Well, the Oscars are coming up again, and I’m wondering if “diversity” will be an issue again. Certainly it wasn’t an issue at the Golden Globes, at least not for African Americans.

But I’ve been sort of simmering ever since Jada Pinkett Smith stirred the pot at last year’s Oscars. You want no diversity? Let me tell you about a segment of the population that’s been thoroughly ignored at entertainment awards ceremonies. I’m talking about Native Americans, aka American Indians.

In all of Oscars years, only one Native American has even been considered. Graham Greene was nominated for best supporting actor for his role as Kicking Bird in “Dances With Wolves.” He didn’t win. He should have.

But at least the Native American characters in Dances were portrayed by Native Americans. That alone was a departure from Hollywood norm, something that was almost unheard of for decades.

Major Native American roles in the movies have been played by Burt Lancaster, Burt Reynolds, Rock Hudson, Audrey Hepbun, Tony Curtis, Cyd Charisse, Victor Mature, Jack Palance, Jack Lord, Jeff Chandler, Clint Walker, Anthony Quinn and Dustin Hoffman. Every nationality in the book except Native American in that lineup.

Some who claimed to have Native American heritage appeared on screen as such, including Johnny Depp, Elvis Presley and Marlon Brando. I’ve never seen any definite proof of that heritage, but it’s not been disproved, either.

But there are dozens of fine Native American actors, Greene probably being best known, except for Jay Silverheels, a Mohawk who was Tonto in the Lone Ranger series. Jay Silverheels was the stage name of the man born Harold J. Smith.

Will Sampson of the Creek Nation, is the big guy who was Jack Nicholson’s pal as they took aim at Nurse Ratchet in “One Few Over the Cuckoo’s Nest,” and Wes Studi, a Cherokee, has played the bad guy in a bunch of movies which featured Native American characters.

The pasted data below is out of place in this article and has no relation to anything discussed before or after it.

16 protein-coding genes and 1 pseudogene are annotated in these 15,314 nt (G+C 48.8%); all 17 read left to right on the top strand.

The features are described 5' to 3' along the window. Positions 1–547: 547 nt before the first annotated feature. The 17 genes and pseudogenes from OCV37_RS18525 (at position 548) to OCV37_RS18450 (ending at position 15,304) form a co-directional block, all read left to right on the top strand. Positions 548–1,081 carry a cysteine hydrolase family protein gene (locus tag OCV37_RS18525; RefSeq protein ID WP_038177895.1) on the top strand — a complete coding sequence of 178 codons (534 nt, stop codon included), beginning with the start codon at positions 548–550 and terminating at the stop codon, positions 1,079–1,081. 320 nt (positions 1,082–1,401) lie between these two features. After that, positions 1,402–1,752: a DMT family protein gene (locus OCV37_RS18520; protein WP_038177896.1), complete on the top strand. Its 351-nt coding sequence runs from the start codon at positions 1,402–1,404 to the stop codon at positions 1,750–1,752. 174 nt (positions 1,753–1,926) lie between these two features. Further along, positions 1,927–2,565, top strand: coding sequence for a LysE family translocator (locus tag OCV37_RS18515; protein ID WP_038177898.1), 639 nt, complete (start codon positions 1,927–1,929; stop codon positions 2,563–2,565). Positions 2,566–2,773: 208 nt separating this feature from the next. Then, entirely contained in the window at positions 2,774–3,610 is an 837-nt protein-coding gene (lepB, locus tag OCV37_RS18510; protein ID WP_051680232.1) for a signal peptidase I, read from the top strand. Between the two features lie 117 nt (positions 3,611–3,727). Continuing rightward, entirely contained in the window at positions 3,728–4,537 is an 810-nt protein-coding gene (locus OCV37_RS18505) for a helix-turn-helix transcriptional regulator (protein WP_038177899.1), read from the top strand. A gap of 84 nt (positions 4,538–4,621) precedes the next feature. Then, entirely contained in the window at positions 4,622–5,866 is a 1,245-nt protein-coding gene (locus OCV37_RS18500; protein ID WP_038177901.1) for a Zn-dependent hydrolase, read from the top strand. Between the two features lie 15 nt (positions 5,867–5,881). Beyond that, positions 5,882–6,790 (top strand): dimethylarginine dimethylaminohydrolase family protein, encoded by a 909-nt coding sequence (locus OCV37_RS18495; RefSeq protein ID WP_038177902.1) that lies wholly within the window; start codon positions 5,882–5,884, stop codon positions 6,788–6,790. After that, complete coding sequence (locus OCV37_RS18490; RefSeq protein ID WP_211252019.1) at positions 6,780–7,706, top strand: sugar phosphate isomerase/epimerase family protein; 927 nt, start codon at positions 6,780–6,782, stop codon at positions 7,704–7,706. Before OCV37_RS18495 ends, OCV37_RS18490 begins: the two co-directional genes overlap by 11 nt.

Studi was prominent as a bad guy in the most recent filming of “The Last of the Mohcians,” and as the warrior who led the Pawnee in every attack on the whites and Lakota (Sioux) in “Dances.”

Also prominent in Dances were Rodney A. Grant (Wind in His Hair), Tantoo Cardinal (Black Shawl, Kicking Bird’s wife), Floyd “Red Crow” Westermann (Ten Bears), Michael Spear (Otter), Nathan Lee Chasing His Horse (Smiles a Lot), Jimmy Herman (Stone Calf), Jason R. Lone Hill (Worm).

Other Native American actors in lesser roles in Dances included Percy White Plume, John Tall, Steve Reavis, Sheldon Wolfchild, Buffalo Child, Clayton Big Eagle, Richard Leader Charge, Doris Leader Charge, Redwing Ted Nez, Ryan White Bull, Maretta Big Crow, Marvin Holy and Otakury Conroy.

And that’s far from a full roster, so there’s no shortage of Native American actors — just a shortage of recognition for them.

Wes Studi is, in my estimation, the most underrated and overlooked of the more than 40 Native American actors available for roles today. He’s been in every motion picture calling for Native American portrayals in the last 20 years.

If anyone ever deserved an Oscar, it would be Studi for one film in which he was the star. For almost two hours, the tall, slender, hawk-faced Studi actually made me believe he was the short, squat, flat-faced “Geronimo.”

He’s that good.

One thing that’s gone right — Hollywood finally stopped putting Sioux warbonnets on every supposed Native American from the Apache to the Zuni. Used to be the entertainment capital thought the only way the dumb audiences could identify the Indians was if they were decked out in fans of feathers with trailing trains that would’ve done a wedding gown proud. As if we couldn’t figure out who was riding horses with no saddles, whooping and chasing cavalrymen.

Yes, I think African Americans are sometimes overlooked for awards, but at least they can’t be portrayed on film by whites. So how about more recognition of talent, not only for Native Americans, but for Asians and Latinos, who are also frequently played by whites. F’rinstance, Mickey Rooney as a Japanese in “Breakfast at Tiffany’s.” Come to think of it, though — no self-respecting Asian would have accepted that offensive caricature role.

And while I’m on the subject, which probably not many of you care about, who in the world thought Hollywood’s top honor should go to that depressing, gloomy movie about a rose-petal obsessed wanna-be child molester and his unfaithful murderous wife? I was even disgusted by the title, saw no beauty or anything American about “American Beauty.” Kevin Spacey and Annette Benning could have done much better in some other film.

There — now I can get down from Ms. Soapbox and let Mr. Walker take me to lunch.

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